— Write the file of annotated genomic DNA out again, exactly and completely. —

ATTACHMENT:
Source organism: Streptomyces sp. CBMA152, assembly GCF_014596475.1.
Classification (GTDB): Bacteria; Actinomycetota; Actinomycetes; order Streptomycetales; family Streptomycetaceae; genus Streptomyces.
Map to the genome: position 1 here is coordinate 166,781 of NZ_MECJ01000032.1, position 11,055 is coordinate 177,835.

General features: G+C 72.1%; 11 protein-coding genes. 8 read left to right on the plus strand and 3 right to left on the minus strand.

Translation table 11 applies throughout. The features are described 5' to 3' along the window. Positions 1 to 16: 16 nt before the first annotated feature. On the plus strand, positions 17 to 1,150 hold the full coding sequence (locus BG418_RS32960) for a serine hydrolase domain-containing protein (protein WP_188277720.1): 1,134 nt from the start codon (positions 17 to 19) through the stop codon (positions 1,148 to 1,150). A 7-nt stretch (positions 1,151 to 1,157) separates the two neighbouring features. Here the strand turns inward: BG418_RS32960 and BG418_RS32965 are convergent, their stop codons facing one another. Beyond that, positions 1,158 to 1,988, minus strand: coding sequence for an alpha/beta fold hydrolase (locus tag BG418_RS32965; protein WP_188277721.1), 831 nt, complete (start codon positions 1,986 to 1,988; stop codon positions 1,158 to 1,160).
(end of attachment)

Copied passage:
Source organism: Streptomyces sp. CBMA152, assembly GCF_014596475.1.
Classification (GTDB): Bacteria; Actinomycetota; Actinomycetes; order Streptomycetales; family Streptomycetaceae; genus Streptomyces.
Map to the genome: position 1 here is coordinate 166,781 of NZ_MECJ01000032.1, position 11,055 is coordinate 177,835.

General features: G+C 72.1%; 11 protein-coding genes. 8 read left to right on the plus strand and 3 right to left on the minus strand.

Translation table 11 applies throughout. The features are described 5' to 3' along the window. Positions 1 to 16: 16 nt before the first annotated feature. On the plus strand, positions 17 to 1,150 hold the full coding sequence (locus BG418_RS32960) for a serine hydrolase domain-containing protein (protein WP_188277720.1): 1,134 nt from the start codon (positions 17 to 19) through the stop codon (positions 1,148 to 1,150). A 7-nt stretch (positions 1,151 to 1,157) separates the two neighbouring features. Here the strand turns inward: BG418_RS32960 and BG418_RS32965 are convergent, their stop codons facing one another. Beyond that, positions 1,158 to 1,988, minus strand: coding sequence for an alpha/beta fold hydrolase (locus tag BG418_RS32965; protein WP_188277721.1), 831 nt, complete (start codon positions 1,986 to 1,988; stop codon positions 1,158 to 1,160).